Photo: David Carson/St. Louis Post-Dispatch
I’ll make this quick and dirty for now.
I grew up in Miami during the 80’s, which means that I lived through three major racial uprisings before I was 20-years-old. All were the result of police either unjustly killing black men or being acquitted of unjustly killing black men. The largest of the three, the 1980 Liberty City riot, left 18 people dead. The chaos it produced in the streets was almost impossible to describe: buildings were burned; businesses were looted; snipers fired at cars driving along I-95; the National Guard was called in. The situation was so frightening that according to Miami Herald reporter Edna Buchanan, at one point the staff of the paper, holed up in their downtown offices, raided the cafeteria and poured cooking oil down the building’s loading ramp to prevent rioters — and this really was a full-fledged riot — from getting to the Herald’s rear entrance.
But the entirety of Dade County, as sprawling as it was, couldn’t possibly have been affected — and it wasn’t. As with the 1992 riots in my adopted home of Los Angeles, while the violence was staggering, it was mostly concentrated in one specific area. It’s a grotesque irony that this area happened to be where the people rightly crying out for justice lived — and with this in mind it occasionally felt like the goal of the police was less to put a stop to the destruction than to simply make sure it didn’t spread to the areas and people across the tracks, if you get my drift.
What we’re seeing here now in Ferguson, Missouri isn’t like those past insurgencies. This isn’t a full-on riot, although it has the potential to be. What’s happening here is like nothing we’ve seen before in that it’s felt like such a blatant abuse of authority on the part of the police responding to it. Yeah, there are some agitators among those protesting angrily but peacefully in the wake of the police shooting of 18-year-old Mike Brown, but they’ve been met with overwhelming force by a militarized police machine. The police have been the ones escalating the violence instead of defusing it. Things get a little tense, as you’d imagine they would be right now, and the police immediately crank the volume to 11. As someone who grew up in a law enforcement family I understand the need for police to make it clear who’s got the upper hand if it comes down to a street fight, but when possible, that should be accomplished through respect and restraint rather than intimidation.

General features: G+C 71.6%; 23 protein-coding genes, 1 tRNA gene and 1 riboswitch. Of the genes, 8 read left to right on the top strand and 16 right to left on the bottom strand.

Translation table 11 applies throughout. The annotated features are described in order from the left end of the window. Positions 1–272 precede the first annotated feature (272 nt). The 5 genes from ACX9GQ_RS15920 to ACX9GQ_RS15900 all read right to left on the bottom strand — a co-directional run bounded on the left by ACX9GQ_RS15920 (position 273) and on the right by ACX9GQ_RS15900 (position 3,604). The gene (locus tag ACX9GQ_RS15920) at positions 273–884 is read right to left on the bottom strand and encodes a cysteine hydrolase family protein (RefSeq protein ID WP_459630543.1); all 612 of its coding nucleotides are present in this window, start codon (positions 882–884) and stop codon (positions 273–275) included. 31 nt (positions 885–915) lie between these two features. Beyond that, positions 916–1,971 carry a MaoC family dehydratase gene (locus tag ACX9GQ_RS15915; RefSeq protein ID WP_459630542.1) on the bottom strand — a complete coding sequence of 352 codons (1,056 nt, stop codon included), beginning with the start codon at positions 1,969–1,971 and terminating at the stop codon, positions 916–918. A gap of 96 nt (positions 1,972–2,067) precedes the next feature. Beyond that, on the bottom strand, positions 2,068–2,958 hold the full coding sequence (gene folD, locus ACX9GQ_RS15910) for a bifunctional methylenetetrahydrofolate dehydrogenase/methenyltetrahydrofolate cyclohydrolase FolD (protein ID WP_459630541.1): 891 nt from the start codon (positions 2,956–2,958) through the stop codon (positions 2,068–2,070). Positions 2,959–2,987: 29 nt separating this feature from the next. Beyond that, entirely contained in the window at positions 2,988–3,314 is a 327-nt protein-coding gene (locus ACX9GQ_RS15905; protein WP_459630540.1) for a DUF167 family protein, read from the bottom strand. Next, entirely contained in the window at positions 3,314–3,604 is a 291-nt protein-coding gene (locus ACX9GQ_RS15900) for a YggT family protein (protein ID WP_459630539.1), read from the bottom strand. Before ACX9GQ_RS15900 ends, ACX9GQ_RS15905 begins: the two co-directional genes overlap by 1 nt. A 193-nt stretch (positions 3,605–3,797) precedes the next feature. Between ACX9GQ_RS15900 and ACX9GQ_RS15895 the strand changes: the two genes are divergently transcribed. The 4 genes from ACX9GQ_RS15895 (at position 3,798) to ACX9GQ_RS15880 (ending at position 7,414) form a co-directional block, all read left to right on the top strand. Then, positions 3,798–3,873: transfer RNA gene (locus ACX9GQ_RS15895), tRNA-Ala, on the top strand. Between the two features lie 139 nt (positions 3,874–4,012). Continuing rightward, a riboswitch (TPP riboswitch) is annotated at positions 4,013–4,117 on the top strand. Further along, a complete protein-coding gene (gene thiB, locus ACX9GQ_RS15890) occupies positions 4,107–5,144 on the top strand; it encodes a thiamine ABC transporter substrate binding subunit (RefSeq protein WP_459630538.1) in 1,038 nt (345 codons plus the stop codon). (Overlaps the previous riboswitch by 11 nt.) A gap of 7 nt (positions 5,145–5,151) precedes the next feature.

Flying in just a little while ago, I could see the chaos in Ferguson from the air: police choppers aiming bright white beams down into every corner of that area while blue and red police lights flashed at either end of West Florissant, the main drag in Ferguson and the place where police and protesters have gone head-to-head over the past several nights. Once I landed, though, there was that same feeling you had when you traveled outside the battle zones in Miami and L.A. all those years ago. It’s eerily quiet and strangely surreal, with everyone you run into understanding exactly what’s happening just across town even if they aren’t directly impacted by it at that moment.
The woman who drove my rental car shuttle told me a story about her 60-year-old friend who she says had to sleep in her car on Sunday night because police had cordoned off Ferguson completely and wouldn’t let her get to her home. The guy who checked me in to my hotel immediately asked if I was press, given that this hotel and many of them in this area are already overrun with my kind. This city, and that one particular suburb of it, are now playing host to a full-fledged media circus and when that happens, the reason that drew the media here in the first place sometimes takes a backseat to the spectacle. But the ongoing nature of this crisis — this American nightmare — is what will hopefully force the media into the role of doing what it’s supposed to do: reporting and relaying the facts the public needs right now, minus a lot of grandstanding.
I’ll know more when I get out to the media staging area in a little bit. The overnight news conference is about to begin. More to come tomorrow.
Chez Pazienza was the beating heart of The Daily Banter, sadly passing away on February 25, 2017. His voice remains ever present at the Banter, and his influence as powerful as ever.